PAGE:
School districts’ lawsuit over state funding heads to trial

Pennsylvania News

HARRISBURG, Pa. (AP) — A lawsuit that could result in drastic changes to how Pennsylvania funds public education goes to trial Friday in a Harrisburg courtroom, seven years after a handful of the state’s districts first went to court to challenge a system they consider unfair.

The case centers on spending disparities among Pennsylvania’s 500 districts and the comparatively low percentage of K-12 education that is paid for by state government — the plaintiffs say it is about 38%, compared to 47% nationally. Spending figures and test scores are among a dizzying array of statistics and studies expected as evidence. The trial could last well into January.

The plaintiffs, a handful of districts in neighborhoods with comparatively lower property values and family income, argue the reliance on property taxes and what they consider inadequate state subsidies means richer districts spend much more per student, calling it “a system of haves and have nots.” The result is that underfunded districts are more likely to have larger class sizes, less qualified faculty, outdated textbooks, and other shortcomings, they claimed in the 2014 complaint.

But Republican legislative leaders, who are defendants in the case, say Pennsylvania’s educational spending compares favorably to other states and student achievement backs them up.

“Petitioners misleadingly attempt to create a dystopian view of Pennsylvania’s education system, referring to the purportedly ‘dismal state of public education in Pennsylvania’ and warning that ’without a change of course, the future is bleak,” wrote attorneys for House Speaker Bryan Cutler, R-Lancaster, in a June pretrial filing. “Such grave assessment is disconnected from the actual facts.”

The trial, expected to take several weeks, pits six districts, several parents, the state conference of the NAACP and the Pennsylvania Association of Rural and Small Schools against the governor, Education Department, education secretary, state Board of Education and the highest-ranking Republican leaders of the House and Senate.

Senate President Pro Tempore Jake Corman, R-Centre, one of the defendants, said in a statement last week that the Legislature has always “met our constitutional mandate to provide a thorough and efficient system of public education.”

He said the most recent budget raised K-12 education spending by $300 million, and noted the state has received billions in pandemic relief funds designated for schools.

“Pennsylvania currently ranks 7th in the nation in terms of per-pupil spending on education, and school districts are sitting on reserves totaling approximately $4 billion,” Corman said. “The idea that the Legislature isn’t properly supporting public schools is patently false.”

Lawyers for Cutler, another defendant, wrote in a June filing that school spending disparities “are not due to the state spending an unusually (let alone unconstitutionally) small amount of on education in lower-wealth districts, but rather because some high wealth districts simply chose to raise and spend large amounts of local revenues to support their public schools.”

The lawsuit does not seek a specific dollar amount or a particular means of funding schools. No matter which side prevails, an appeal to the state Supreme Court is very likely.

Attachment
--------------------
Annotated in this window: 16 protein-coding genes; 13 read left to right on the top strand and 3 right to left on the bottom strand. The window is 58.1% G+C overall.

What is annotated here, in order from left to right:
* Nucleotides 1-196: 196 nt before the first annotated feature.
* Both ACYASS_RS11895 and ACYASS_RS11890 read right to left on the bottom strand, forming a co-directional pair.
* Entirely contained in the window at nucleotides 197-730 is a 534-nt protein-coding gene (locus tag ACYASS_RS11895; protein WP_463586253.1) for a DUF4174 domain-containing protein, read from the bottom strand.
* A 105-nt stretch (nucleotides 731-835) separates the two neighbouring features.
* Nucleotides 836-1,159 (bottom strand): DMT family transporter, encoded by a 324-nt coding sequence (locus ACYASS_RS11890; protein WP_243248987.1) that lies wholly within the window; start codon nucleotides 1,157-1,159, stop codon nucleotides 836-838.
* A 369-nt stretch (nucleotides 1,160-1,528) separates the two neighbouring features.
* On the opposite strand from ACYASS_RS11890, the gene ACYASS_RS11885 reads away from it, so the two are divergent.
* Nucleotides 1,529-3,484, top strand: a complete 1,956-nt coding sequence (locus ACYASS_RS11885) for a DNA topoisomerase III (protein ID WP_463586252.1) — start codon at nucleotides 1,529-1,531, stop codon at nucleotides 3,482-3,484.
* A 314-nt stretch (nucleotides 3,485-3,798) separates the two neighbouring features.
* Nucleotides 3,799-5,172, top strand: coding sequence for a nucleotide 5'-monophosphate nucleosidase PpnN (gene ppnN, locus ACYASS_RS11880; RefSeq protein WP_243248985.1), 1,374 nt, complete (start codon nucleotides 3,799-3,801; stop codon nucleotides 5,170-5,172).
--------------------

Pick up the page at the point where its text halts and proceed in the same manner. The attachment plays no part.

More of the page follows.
Democratic Gov. Tom Wolf’s spokeswoman said the administration has worked to increase school funding but said it’s still not enough to fix “the various difficulties schools face.”

“We acknowledge that the current system of school funding results in some districts whose per-pupil allocations are significantly lower than students in other districts, with resulting inequities in the current system,” said Wolf press secretary Beth Rementer.

Mimi McKenzie of the Public Interest Law Center in Philadelphia, an attorney for the plaintiffs, said a ruling in their favor that the existing funding scheme is unconstitutional would put the issue before the Legislature with guidance from the court about what lawmakers should do.

“And the guidance will be that you can’t have these wide disparities between districts,” McKenzie told reporters late last week. “That you have to provide resources so that districts can get children college and career ready. That you can’t have a system that relies so much on local wealth, such that our underfunded districts, they can’t even tax themselves out of this situation because they’re already paying relatively high taxes.”

In July, the plaintiffs hailed a decision by the presiding judge, Commonwealth Court Judge Renee Cohn Jubelirer, that allows them to put on evidence that the existing system results in racial discrimination or has a disparate impact on racial or ethnic groups in terms of academic achievement or what she called “spending gaps.”

She rejected arguments by Cutler and Corman that that topic should be out of bounds because the lawsuit’s original complaint had not contained explicit racial discrimination claims. Jubelirer sided with the plaintiffs’ assertion that racial data reflects realities about the system and the data is needed to analyze its fairness.

The districts and other plaintiffs argue that inadequate state support violates the state constitution’s Education Clause, which requires lawmakers to “provide for the maintenance and support of a thorough and efficient system of public education.” They also cite the constitution’s Equal Protection Clause, saying the system represents an irrational discrimination against children in districts with fewer financial resources.

The case had been dismissed by Commonwealth Court, ruling that school funding was a political question that should not be resolved by the courts, but was revived in 2017 by the state Supreme Court.

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